NOTE: 60% of grant reviewed will not pass this stage. This is the first part a grant reviewer will read and as such you need to be concise and direct with what your project activity is focused on, and what it will achieve.
It is important to tell a compelling story about the thematic area your project will be focusing on. What is wrong with it, and why you think something must be done urgently to reverse the situation. This can be clarified and ascertained with available data or past project experiences and information. This is where you can add the personal statement from addressing issues lessons.
Problems come in diverse forms, as such you should be specific about the part of the problem you will be addressing, while adding the implications the problem will have in the social, economic, and if necessary, political space.
For example: Increasingly, global challenges such as the HIV/AIDS crisis, the degrading state of the environment and the changing spectre of human conflict have demanded cooperative global solutions, developed with ingenuity and entrepreneurship. According to the World Development Report, 95% of the estimated 38 million people infected with HIV/AIDS live in developing countries
In response, our growing movement has proven to be an essential demographic force as some of the worlds most solution-oriented and innovative minds dedicated to positive change.
Lastly, the Information and Communication Technology (ICT) revolution has allowed this net generation to access, create, and disseminate information across linguistic, cultural and geographic barriers online
Quick Statement Guideline:
Generally, you will want to be able to communicate the problem statement in a succinct and clear way that enables those who aren’t familiar with your issue or project to understand why you chose to create this particular project and get excited about it!
Facts and statistics are important for your problem statement. It could emanate from the National Statistics office of the country e.g The National Bureau of Statistics or reports from international organizations that resides or work within the country. E.g the United Nations Development Programme in Nigeria publishes the Human Development Report of the country.
Furthermore, where there are no external statistics or information to back up your data, you can use stories from past experiences, field work, or verifiable data that has been generated from your past work experiences. It is important to note that there is no set length that your problem statement should be, it depends on the investor or donor.
The steps to follow in crafting your statement is as follows;
While this lesson is not about project planning or mandate, it should be noted here that Project planning is an indispensable part of creating a viable and sustainable project. In order for your project to succeed, it’s crucial to understand its mandate. It is surprising how often a project is developed without a clear concept of what it is for (and is not for) and what it is mandated to do.
Because you are all the creative and ingenious designers of your own projects, it is your responsibility to define your project’s mandate, including its purpose, mission, vision and goals.
A project vision is a description of a future occurrence or outcome that one hopes to achieve as a result of the project’s successful implementation. Project vision statements are different than mission statements because they strictly seek to forecast what a project hopes to catalyze in the future, opposed to a mission statement that gives an overview of what the project seeks to achieve.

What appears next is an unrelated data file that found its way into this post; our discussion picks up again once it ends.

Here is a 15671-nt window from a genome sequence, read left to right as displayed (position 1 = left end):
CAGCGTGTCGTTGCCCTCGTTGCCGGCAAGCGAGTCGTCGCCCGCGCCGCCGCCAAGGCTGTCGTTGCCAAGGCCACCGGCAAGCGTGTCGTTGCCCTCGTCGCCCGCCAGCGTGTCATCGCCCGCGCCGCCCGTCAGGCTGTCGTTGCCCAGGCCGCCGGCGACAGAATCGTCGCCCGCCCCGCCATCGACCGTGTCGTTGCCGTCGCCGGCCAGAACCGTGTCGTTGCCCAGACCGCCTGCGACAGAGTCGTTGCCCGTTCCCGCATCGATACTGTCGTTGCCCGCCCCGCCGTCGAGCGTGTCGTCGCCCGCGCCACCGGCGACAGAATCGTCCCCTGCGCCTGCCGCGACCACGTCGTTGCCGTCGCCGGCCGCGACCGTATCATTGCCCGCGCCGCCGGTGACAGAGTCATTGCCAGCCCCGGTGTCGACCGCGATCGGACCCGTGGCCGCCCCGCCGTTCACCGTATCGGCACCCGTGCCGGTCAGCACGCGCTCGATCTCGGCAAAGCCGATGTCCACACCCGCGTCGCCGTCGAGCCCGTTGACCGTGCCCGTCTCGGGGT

Even though it may not be necessary to have a vision of success in order to execute your project, it is hard to imagine a truly effective project that does not have a least an implicit and widely-shared conception of what success looks like and how it might be achieved.
Example: Pembina Institute
Pembina envisions a world in which our immediate and future needs are met in a manner that protects the Earth’s living systems; ensures clean air, land and water; prevents dangerous climate change; and provides for a safe and just global community (Pembina Institute).
An organization mission is a description of what you seeks to achieve. Mission statements are a lot like a compass that helps guide project leaders on the direction a project chosen should take, one action at a time.
Examples: CarbonZero and Kiva
Carbonzero provides local high quality carbon offsets for businesses, governments, organizations and individuals (CarbonZero).
Kiva’s mission is to connect people through lending for the sake of alleviating poverty (Kiva).
Your project’s purpose is a brief overview of why your project exists and is intended to make a strong case for your project. The project’s purpose is also a natural response to the problem statement.
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The goal that you choose for your project should align with the project’s mission and help you to achieve your project’s mission. A goal cannot be achieved by the project alone, there will be other forces – government and other NGOs working to achieve it. There can only be one project goal which is always reflected in the title of the project.
An example could be reducing the impact of natural disaster over communities belonging to the hilly region.
Project Objectives need to be Specific, Measurable, Achievable, Realistic and Timely.
RELEVANT WORDS IN WRITING OBJECTIVES
INAPPROPRIATE WORDS IN WRITING OBJECTIVES
Quick guide on Mandate
You can use the below image as a guide in crafting your mandate, and should in case you need a pdf document that you can download for your project, check the course material page for a sample document.